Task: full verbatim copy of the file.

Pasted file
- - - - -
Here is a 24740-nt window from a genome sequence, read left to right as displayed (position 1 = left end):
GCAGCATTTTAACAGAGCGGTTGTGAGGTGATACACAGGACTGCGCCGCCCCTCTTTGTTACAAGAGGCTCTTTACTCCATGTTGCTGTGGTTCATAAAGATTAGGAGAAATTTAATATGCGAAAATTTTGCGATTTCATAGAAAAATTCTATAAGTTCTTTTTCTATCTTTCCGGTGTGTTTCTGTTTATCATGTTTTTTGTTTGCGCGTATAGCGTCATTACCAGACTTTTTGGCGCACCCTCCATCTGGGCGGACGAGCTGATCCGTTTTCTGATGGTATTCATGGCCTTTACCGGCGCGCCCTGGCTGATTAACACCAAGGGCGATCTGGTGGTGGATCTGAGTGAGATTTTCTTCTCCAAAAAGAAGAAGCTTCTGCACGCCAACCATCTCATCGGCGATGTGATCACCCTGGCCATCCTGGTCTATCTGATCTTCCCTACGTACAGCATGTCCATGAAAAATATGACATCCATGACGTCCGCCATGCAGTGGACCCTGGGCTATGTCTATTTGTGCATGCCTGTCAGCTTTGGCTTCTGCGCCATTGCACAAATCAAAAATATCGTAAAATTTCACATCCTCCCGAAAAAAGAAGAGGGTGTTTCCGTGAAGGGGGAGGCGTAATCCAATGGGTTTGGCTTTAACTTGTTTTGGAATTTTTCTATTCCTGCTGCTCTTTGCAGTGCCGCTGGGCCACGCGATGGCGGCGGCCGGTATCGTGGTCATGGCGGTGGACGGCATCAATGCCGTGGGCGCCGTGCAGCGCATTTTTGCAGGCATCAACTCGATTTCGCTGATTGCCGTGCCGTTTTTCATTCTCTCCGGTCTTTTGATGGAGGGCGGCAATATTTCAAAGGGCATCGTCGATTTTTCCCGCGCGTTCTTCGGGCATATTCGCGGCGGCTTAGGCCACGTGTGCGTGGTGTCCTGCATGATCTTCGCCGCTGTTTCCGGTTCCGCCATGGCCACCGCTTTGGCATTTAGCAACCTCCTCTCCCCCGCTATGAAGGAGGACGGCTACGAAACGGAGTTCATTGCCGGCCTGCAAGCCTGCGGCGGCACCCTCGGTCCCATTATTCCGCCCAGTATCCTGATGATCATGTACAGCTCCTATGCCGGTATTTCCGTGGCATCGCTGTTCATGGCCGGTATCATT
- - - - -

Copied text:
Here is a 24740-nt window from a genome sequence, read left to right as displayed (position 1 = left end):
GCAGCATTTTAACAGAGCGGTTGTGAGGTGATACACAGGACTGCGCCGCCCCTCTTTGTTACAAGAGGCTCTTTACTCCATGTTGCTGTGGTTCATAAAGATTAGGAGAAATTTAATATGCGAAAATTTTGCGATTTCATAGAAAAATTCTATAAGTTCTTTTTCTATCTTTCCGGTGTGTTTCTGTTTATCATGTTTTTTGTTTGCGCGTATAGCGTCATTACCAGACTTTTTGGCGCACCCTCCATCTGGGCGGACGAGCTGATCCGTTTTCTGATGGTATTCATGGCCTTTACCGGCGCGCCCTGGCTGATTAACACCAAGGGCGATCTGGTGGTGGATCTGAGTGAGATTTTCTTCTCCAAAAAGAAGAAGCTTCTGCACGCCAACCATCTCATCGGCGATGTGATCACCCTGGCCATCCTGGTCTATCTGATCTTCCCTACGTACAGCATGTCCATGAAAAATATGACATCCATGACGTCCGCCATGCAGTGGACCCTGGGCTATGTCTATTTGTGCATGCCTGTCAGCTTTGGCTTCTGCGCCATTGCACAAATCAAAAATATCGTAAAATTTCACATCCTCCCGAAAAAAGAAGAGGGTGTTTCCGTGAAGGGGGAGGCGTAATCCAATGGGTTTGGCTTTAACTTGTTTTGGAATTTTTCTATTCCTGCTGCTCTTTGCAGTGCCGCTGGGCCACGCGATGGCGGCGGCCGGTATCGTGGTCATGGCGGTGGACGGCATCAATGCCGTGGGCGCCGTGCAGCGCATTTTTGCAGGCATCAACTCGATTTCGCTGATTGCCGTGCCGTTTTTCATTCTCTCCGGTCTTTTGATGGAGGGCGGCAATATTTCAAAGGGCATCGTCGATTTTTCCCGCGCGTTCTTCGGGCATATTCGCGGCGGCTTAGGCCACGTGTGCGTGGTGTCCTGCATGATCTTCGCCGCTGTTTCCGGTTCCGCCATGGCCACCGCTTTGGCATTTAGCAACCTCCTCTCCCCCGCTATGAAGGAGGACGGCTACGAAACGGAGTTCATTGCCGGCCTGCAAGCCTGCGGCGGCACCCTCGGTCCCATTATTCCGCCCAGTATCCTGATGATCATGTACAGCTCCTATGCCGGTATTTCCGTGGCATCGCTGTTCATGGCCGGTATCATT